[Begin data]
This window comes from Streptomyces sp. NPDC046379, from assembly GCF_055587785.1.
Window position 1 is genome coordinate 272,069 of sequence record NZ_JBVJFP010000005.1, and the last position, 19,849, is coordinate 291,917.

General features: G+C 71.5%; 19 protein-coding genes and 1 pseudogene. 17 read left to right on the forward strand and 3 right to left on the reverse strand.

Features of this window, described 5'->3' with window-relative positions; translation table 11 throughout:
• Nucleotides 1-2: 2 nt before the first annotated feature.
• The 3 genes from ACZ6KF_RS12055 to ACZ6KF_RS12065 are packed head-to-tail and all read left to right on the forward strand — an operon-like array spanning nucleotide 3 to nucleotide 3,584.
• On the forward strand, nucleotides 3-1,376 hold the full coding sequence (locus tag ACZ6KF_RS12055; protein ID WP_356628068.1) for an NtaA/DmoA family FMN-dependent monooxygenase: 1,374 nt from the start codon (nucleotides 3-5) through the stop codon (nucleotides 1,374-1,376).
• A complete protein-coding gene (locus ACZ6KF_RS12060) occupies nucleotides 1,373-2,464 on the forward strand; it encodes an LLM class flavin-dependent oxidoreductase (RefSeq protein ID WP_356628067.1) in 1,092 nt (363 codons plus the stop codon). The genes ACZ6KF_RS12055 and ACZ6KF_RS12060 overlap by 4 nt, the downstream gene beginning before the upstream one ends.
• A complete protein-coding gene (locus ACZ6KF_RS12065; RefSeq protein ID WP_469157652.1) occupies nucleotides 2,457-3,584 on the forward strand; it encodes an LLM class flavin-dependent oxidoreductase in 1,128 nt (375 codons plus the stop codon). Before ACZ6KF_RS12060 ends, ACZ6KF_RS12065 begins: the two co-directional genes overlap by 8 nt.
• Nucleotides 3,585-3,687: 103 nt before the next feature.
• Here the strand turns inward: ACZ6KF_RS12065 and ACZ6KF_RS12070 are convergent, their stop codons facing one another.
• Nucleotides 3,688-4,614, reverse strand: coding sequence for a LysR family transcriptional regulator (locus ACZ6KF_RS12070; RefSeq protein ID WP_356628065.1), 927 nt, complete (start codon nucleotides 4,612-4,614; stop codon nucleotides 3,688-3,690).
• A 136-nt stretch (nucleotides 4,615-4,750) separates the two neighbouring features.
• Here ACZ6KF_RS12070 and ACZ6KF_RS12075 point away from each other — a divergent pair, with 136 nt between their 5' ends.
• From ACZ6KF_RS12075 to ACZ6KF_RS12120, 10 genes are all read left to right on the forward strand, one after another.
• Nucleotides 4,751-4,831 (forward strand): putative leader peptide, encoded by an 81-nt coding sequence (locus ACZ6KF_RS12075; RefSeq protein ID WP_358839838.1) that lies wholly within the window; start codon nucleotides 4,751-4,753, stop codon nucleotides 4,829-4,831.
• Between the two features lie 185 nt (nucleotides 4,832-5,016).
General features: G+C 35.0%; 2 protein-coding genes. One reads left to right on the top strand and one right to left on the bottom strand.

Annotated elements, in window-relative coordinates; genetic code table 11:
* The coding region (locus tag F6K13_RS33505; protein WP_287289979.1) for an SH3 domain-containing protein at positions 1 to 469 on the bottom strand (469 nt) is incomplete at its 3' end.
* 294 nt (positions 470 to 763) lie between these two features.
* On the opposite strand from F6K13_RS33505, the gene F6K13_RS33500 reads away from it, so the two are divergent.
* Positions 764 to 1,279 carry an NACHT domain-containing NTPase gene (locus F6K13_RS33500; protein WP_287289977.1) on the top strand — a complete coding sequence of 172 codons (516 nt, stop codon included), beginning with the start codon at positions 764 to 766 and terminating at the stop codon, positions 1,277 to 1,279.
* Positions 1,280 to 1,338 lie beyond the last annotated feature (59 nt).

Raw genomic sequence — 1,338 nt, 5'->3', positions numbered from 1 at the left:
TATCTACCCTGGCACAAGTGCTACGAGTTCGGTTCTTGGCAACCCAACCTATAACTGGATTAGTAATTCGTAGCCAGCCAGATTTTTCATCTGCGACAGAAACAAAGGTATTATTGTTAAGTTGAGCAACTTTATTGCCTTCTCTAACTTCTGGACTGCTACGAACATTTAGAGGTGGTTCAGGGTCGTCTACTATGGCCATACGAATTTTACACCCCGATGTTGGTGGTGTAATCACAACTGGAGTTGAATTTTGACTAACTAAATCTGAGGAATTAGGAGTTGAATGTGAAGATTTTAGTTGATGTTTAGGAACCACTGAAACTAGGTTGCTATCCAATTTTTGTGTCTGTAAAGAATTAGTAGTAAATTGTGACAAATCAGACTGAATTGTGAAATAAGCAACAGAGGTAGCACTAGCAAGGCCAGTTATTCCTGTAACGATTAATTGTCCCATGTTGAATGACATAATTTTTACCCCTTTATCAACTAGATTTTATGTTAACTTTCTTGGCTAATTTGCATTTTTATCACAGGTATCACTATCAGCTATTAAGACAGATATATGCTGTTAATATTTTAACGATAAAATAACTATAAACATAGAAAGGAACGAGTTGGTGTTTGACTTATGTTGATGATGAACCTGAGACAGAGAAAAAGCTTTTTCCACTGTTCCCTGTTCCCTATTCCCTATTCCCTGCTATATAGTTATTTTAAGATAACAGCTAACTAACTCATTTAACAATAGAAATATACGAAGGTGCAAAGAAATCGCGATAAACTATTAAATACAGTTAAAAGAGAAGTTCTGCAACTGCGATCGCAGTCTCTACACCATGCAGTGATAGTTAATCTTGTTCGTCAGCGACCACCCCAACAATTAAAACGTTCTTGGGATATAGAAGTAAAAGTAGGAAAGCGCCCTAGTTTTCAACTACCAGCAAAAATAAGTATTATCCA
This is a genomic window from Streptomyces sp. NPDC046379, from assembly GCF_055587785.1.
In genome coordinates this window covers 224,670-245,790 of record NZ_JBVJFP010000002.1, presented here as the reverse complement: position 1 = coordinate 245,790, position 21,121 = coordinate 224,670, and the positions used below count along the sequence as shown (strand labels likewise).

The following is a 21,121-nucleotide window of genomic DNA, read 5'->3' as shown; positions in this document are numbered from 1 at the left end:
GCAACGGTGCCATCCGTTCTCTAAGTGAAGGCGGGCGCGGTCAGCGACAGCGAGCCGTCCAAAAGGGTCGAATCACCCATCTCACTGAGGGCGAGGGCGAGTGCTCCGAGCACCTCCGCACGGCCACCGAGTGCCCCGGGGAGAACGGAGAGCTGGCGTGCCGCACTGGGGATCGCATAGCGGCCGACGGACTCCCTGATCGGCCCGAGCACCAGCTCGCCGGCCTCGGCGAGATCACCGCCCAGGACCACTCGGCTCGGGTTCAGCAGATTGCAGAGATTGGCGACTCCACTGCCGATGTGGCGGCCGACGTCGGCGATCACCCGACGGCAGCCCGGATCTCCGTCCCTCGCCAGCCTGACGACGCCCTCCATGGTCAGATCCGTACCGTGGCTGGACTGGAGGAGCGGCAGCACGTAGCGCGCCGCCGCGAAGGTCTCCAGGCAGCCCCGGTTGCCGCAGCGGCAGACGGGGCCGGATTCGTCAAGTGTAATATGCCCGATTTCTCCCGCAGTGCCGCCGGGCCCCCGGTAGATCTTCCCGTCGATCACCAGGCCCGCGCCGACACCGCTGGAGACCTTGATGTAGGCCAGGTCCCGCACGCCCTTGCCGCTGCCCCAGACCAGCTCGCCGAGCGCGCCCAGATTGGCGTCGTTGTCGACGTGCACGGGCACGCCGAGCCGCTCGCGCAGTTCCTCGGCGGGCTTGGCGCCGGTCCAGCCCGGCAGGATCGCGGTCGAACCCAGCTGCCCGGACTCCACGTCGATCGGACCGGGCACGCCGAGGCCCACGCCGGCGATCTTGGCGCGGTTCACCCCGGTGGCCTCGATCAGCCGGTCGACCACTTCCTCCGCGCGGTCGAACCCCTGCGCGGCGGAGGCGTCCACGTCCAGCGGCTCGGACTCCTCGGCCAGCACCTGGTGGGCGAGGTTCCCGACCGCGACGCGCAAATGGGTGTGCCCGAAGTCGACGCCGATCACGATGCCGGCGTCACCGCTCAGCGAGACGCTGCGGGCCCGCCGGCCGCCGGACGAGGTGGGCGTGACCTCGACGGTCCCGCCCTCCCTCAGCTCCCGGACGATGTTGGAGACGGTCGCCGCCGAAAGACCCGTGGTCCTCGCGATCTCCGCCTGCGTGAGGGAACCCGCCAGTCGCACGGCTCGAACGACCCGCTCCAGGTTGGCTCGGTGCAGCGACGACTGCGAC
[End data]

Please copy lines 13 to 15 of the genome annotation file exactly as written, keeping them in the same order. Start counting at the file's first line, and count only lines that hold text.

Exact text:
• A 136-nt stretch (nucleotides 4,615-4,750) separates the two neighbouring features.
• Here ACZ6KF_RS12070 and ACZ6KF_RS12075 point away from each other — a divergent pair, with 136 nt between their 5' ends.
• From ACZ6KF_RS12075 to ACZ6KF_RS12120, 10 genes are all read left to right on the forward strand, one after another.